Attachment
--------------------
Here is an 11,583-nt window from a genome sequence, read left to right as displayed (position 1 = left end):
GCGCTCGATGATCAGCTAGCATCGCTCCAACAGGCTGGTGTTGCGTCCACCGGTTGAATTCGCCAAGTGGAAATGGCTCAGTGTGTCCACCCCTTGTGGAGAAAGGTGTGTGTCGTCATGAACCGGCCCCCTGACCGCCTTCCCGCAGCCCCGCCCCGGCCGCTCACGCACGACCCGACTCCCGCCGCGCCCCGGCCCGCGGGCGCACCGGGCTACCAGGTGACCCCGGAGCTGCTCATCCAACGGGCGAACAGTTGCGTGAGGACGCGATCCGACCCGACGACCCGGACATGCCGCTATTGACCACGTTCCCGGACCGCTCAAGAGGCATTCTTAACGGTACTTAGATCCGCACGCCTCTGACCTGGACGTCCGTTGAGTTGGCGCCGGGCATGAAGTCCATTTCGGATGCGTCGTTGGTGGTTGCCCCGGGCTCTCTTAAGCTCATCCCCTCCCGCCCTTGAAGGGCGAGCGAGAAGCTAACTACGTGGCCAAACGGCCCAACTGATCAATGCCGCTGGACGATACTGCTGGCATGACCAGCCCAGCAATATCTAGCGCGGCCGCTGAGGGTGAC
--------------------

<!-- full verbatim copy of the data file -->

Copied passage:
Here is an 11,583-nt window from a genome sequence, read left to right as displayed (position 1 = left end):
GCGCTCGATGATCAGCTAGCATCGCTCCAACAGGCTGGTGTTGCGTCCACCGGTTGAATTCGCCAAGTGGAAATGGCTCAGTGTGTCCACCCCTTGTGGAGAAAGGTGTGTGTCGTCATGAACCGGCCCCCTGACCGCCTTCCCGCAGCCCCGCCCCGGCCGCTCACGCACGACCCGACTCCCGCCGCGCCCCGGCCCGCGGGCGCACCGGGCTACCAGGTGACCCCGGAGCTGCTCATCCAACGGGCGAACAGTTGCGTGAGGACGCGATCCGACCCGACGACCCGGACATGCCGCTATTGACCACGTTCCCGGACCGCTCAAGAGGCATTCTTAACGGTACTTAGATCCGCACGCCTCTGACCTGGACGTCCGTTGAGTTGGCGCCGGGCATGAAGTCCATTTCGGATGCGTCGTTGGTGGTTGCCCCGGGCTCTCTTAAGCTCATCCCCTCCCGCCCTTGAAGGGCGAGCGAGAAGCTAACTACGTGGCCAAACGGCCCAACTGATCAATGCCGCTGGACGATACTGCTGGCATGACCAGCCCAGCAATATCTAGCGCGGCCGCTGAGGGTGAC